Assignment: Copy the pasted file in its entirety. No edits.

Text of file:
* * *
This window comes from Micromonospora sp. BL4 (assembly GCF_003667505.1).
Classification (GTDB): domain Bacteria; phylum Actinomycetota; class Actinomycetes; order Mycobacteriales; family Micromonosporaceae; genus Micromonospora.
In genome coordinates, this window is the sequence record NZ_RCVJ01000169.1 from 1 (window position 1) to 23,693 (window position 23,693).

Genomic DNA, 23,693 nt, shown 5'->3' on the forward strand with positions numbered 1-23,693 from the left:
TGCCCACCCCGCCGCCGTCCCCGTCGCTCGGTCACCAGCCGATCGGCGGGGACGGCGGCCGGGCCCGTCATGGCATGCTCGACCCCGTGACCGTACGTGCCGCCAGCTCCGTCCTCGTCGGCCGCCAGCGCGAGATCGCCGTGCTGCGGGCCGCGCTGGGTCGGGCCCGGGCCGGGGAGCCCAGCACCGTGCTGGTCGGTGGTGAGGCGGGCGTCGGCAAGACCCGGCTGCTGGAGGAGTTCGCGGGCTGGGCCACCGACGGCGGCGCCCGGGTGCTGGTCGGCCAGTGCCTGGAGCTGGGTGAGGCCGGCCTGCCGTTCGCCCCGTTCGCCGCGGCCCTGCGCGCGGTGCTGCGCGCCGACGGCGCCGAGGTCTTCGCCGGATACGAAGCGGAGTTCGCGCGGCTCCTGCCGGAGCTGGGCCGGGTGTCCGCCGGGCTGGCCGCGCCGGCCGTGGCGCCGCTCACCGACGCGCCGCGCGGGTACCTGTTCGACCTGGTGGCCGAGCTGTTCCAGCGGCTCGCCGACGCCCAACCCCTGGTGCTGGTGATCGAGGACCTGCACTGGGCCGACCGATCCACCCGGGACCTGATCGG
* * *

This window comes from Micromonospora sp. BL4 (assembly GCF_003667505.1).
Classification (GTDB): domain Bacteria; phylum Actinomycetota; class Actinomycetes; order Mycobacteriales; family Micromonosporaceae; genus Micromonospora.
In genome coordinates, this window is the sequence record NZ_RCVJ01000169.1 from 1 (window position 1) to 23,693 (window position 23,693).

Genomic DNA, 23,693 nt, shown 5'->3' on the forward strand with positions numbered 1-23,693 from the left:
TGCCCACCCCGCCGCCGTCCCCGTCGCTCGGTCACCAGCCGATCGGCGGGGACGGCGGCCGGGCCCGTCATGGCATGCTCGACCCCGTGACCGTACGTGCCGCCAGCTCCGTCCTCGTCGGCCGCCAGCGCGAGATCGCCGTGCTGCGGGCCGCGCTGGGTCGGGCCCGGGCCGGGGAGCCCAGCACCGTGCTGGTCGGTGGTGAGGCGGGCGTCGGCAAGACCCGGCTGCTGGAGGAGTTCGCGGGCTGGGCCACCGACGGCGGCGCCCGGGTGCTGGTCGGCCAGTGCCTGGAGCTGGGTGAGGCCGGCCTGCCGTTCGCCCCGTTCGCCGCGGCCCTGCGCGCGGTGCTGCGCGCCGACGGCGCCGAGGTCTTCGCCGGATACGAAGCGGAGTTCGCGCGGCTCCTGCCGGAGCTGGGCCGGGTGTCCGCCGGGCTGGCCGCGCCGGCCGTGGCGCCGCTCACCGACGCGCCGCGCGGGTACCTGTTCGACCTGGTGGCCGAGCTGTTCCAGCGGCTCGCCGACGCCCAACCCCTGGTGCTGGTGATCGAGGACCTGCACTGGGCCGACCGATCCACCCGGGACCTGATCGG